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an aquatic stem, and gives a tolerably good view of the expanded plume. He describes and figures the tentacular cilia. He tells us that each tentacle is furnished on the extremity with a depression, which he compares to the nail of the finger. This, however, is evidently the result of an erroneous interpretation of the appearance presented when the curved extremity of the tentacle is turned towards the eye of the observer and fore-shortened. So impressed, however, is he with the resemblance of the tentacle to a finger, that he says the animal may be called “Das Finger-thier,” and he is in great delight at seeing one of the supposed fingers when separated from the plume swimming about with an apparently spontaneous motion.

Dumortier and Van Beneden inform us* that Schmiedel, in his 'Icones plantarum,'describes and figures, under the name of Spongia lacustris, the Alcyonella in the condition in which it is found in the autumn after the soft parts have disappeared. The 'Icones plantarum' was published in 1782. I have not succeeded in procuring it.

In 1786, was published the “Animalcula Infusoria’t of Müller. In this work is described, under the name of Leucophra heteroclita, a minute animal of whose identity with the ciliated embryo of Alcyonella fungosa, as subsequently pointed out by Meyen, or more probably with that of Plumatella repens, there can be now no doubt. Müller's description is accompanied by figures, very good considering the imperfect construction of the microscopes then available.

In 1789, we find Bruguière, in the 'Encyclopédie Methodique,’ describing, under the name of Alcyonium fluviatile, a production sent to him by M. Dantic, who found it in the waters of the fountain of Bagnolet, near Paris. I Bruguière was evidently unacquainted with the memoir of Pallas, but his account leaves us in no doubt of the identity of his Alcyonium fluviatile with the Tubularia fungosa of this naturalist. His figure, however, is singularly incorrect; he represents the animal with a variable number of attenuated filiform tentacula, each terminated by a spherical capitulum, and the whole springing from about seven eighths of the circumference of a circular disc. In his location of the Polyzoon among the Alcyoniums, he errs too, as much as Pallas did when he made it a species of Tubularia.

In 1797, Lichtenstein, believing that he had witnessed certain Polyzoa escaping from the little spherical capsules which occur imbedded in the base of Spongilla, maintained, in a communication to the Natural History Society of Copenhagen, that the fresh-water sponge consisted only of the cells of these Polyzoa after having been abandoned by the polypides ;g an opinion which could only have arisen from some very confused observations, and probably from his having mistaken a dead Alcyonella for a Spongilla. He further maintains that all the forms of fresh-water Polyzoa then known are only variations of one and the same species.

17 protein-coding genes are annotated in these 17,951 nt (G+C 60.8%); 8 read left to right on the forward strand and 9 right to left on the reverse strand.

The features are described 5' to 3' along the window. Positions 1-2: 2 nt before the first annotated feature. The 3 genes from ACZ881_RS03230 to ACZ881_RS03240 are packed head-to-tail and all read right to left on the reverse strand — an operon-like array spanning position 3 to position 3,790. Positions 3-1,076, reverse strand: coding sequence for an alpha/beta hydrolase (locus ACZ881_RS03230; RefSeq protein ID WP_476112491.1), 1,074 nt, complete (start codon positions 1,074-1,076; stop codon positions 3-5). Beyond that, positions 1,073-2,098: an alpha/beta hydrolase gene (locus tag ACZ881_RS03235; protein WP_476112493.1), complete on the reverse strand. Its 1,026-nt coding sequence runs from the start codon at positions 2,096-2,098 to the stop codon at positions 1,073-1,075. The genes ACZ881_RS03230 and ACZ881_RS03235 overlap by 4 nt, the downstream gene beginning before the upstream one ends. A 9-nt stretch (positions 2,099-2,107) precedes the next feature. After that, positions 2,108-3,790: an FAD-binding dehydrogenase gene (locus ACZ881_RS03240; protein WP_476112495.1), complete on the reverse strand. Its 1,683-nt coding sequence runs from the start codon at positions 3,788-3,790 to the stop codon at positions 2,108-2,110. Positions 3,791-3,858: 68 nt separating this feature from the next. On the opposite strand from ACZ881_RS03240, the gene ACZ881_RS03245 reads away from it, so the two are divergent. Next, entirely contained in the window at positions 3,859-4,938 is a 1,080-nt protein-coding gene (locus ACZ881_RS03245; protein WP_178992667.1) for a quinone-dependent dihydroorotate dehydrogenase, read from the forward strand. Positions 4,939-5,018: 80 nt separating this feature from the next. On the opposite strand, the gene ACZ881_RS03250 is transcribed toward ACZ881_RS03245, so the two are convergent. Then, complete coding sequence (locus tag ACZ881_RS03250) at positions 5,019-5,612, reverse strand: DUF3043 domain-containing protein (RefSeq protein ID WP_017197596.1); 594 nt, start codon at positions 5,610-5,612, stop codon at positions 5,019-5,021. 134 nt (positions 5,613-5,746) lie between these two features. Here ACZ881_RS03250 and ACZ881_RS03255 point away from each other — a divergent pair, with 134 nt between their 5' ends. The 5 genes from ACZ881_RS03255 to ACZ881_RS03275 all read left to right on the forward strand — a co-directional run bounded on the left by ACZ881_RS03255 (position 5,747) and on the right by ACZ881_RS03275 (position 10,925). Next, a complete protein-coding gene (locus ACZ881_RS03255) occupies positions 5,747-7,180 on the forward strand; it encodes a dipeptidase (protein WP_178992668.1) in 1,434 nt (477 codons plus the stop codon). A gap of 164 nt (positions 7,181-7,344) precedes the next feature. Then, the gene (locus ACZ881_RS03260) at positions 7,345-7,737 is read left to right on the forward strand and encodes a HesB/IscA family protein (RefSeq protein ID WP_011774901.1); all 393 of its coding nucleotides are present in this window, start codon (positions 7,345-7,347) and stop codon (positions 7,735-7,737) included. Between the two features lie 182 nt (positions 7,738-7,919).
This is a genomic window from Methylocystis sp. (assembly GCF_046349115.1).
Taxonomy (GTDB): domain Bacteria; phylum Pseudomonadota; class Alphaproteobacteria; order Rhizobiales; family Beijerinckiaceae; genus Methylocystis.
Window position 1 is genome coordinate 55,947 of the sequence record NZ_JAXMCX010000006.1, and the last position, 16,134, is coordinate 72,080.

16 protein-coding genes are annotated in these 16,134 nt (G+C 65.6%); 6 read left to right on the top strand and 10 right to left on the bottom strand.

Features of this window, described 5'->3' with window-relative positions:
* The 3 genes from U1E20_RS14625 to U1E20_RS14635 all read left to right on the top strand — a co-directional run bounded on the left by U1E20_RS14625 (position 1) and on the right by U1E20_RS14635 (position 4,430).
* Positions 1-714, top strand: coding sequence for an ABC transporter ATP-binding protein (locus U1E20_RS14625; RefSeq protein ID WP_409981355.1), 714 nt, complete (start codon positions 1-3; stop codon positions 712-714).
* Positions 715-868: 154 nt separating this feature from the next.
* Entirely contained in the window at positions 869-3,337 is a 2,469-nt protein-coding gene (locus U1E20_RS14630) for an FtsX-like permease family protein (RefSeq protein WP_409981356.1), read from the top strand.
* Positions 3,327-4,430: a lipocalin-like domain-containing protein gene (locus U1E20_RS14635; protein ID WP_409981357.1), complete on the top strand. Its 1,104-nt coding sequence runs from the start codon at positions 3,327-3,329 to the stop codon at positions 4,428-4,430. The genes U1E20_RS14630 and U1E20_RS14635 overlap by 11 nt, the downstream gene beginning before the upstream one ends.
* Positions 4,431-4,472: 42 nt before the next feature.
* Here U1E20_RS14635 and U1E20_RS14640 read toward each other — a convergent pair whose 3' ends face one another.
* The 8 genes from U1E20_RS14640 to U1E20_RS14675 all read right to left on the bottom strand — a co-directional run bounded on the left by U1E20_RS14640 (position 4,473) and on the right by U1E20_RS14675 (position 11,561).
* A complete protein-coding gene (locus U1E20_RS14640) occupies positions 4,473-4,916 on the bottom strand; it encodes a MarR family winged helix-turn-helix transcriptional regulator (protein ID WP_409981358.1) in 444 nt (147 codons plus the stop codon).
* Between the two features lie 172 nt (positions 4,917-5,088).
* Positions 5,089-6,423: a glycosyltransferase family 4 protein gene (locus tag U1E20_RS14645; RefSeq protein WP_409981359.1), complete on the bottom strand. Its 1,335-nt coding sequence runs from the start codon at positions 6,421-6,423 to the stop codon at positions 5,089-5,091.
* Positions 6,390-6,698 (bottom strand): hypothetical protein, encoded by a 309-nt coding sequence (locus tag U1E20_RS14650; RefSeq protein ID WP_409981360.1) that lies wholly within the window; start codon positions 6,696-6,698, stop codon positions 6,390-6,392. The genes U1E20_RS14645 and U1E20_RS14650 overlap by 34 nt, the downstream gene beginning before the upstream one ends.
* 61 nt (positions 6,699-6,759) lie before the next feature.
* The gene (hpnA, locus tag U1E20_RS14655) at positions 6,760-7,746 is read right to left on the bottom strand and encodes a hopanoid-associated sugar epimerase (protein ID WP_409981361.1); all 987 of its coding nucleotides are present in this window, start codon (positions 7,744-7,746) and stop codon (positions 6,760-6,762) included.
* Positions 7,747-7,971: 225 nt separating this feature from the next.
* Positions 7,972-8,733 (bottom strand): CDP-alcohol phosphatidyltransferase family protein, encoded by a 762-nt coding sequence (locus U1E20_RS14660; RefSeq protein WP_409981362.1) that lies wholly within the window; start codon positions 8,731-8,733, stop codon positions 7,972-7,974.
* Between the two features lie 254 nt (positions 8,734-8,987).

Hitherto, no step of importance had been made towards the scientific classification of the fresh-water Polyzoa. The invention by Linnæus of a binary nomenclature, had, it is true,

* DUMORTIER et Van Beneden, Hist. Nat. des Polypes Comp. d'eau douce. "Nouveaux Mémoires de l'Acad.-Roy. de Bruxelles,' tome xvi, 1843.

+ Otho FRIDERICUS Müller, ' Animalcula Infusoria Fluviatilia et Marina.' Hauniæ, 1786. | BRUGUIERE, ‘Encycl. Method.' Vers, p. 24. § LICHTENSTEIN, "Skrivter of Naturhistorie Selkabet,' p. 104. Kiobenhavn, 1797.

prepared the way for a systematic arrangement; but, as yet, the Polyzoa of fresh water had been placed in the same genera with marine forms of a totally different organization, while some of them had not been accurately distinguished from one another.

At length, Cuvier, in his • Tableau élémentaire des Animaux,'* struck by the distinctive characters of the little Polyzoon described by Rösel, under the name of “Der Kleinere Federbusch-polyp mit dem ballen-förmigen Körper,” assumed it as the type of a new genus, to which he gave the name of Cristatella. The other fresh-water Polyzoa he allowed to remain in the genera in which his predecessors had placed them, and even with regard to his Cristatella, though he acknowledge its affinity with the other fresh-water Polyzoa, he was ignorant of its true relations, for he kept it in the vicinity of the infusorial Vorticellæ.

In the year 1804, Vaucher published, in the · Bulletin de la Société Philomathique,' a short description of two Polyzoa, one of which he believes to be the animal described by Schäffer (Tubularia repens, Müller); the other a new species to which he gives the name of Tubularia lucifuga.† Vaucher's memoir is accompanied by figures of both species, but the description is so meager, and the figures so defective, that it is impossible to determine the species intended.

The memoir of Vaucher was followed by a most important reform. Bosc, already convinced, that the so-called Tubularias of fresh water were incorrectly associated with the marine group of this name,I now constituted for their reception a distinct genus, whose characters he gave in the same number of the ‘Bulletin' as that which contained Vaucher's memoir. The following are the characters on which Bosc founded his new genus :

Polypier fixé à tige grêle, membraneux, souvent ramifié, terminé, ainsi que ses rameaux par un polype dont le corps peut entrer entièrement dans la tige, et dont la bouche est entourée d'un seul rang de tentacules ciliés.”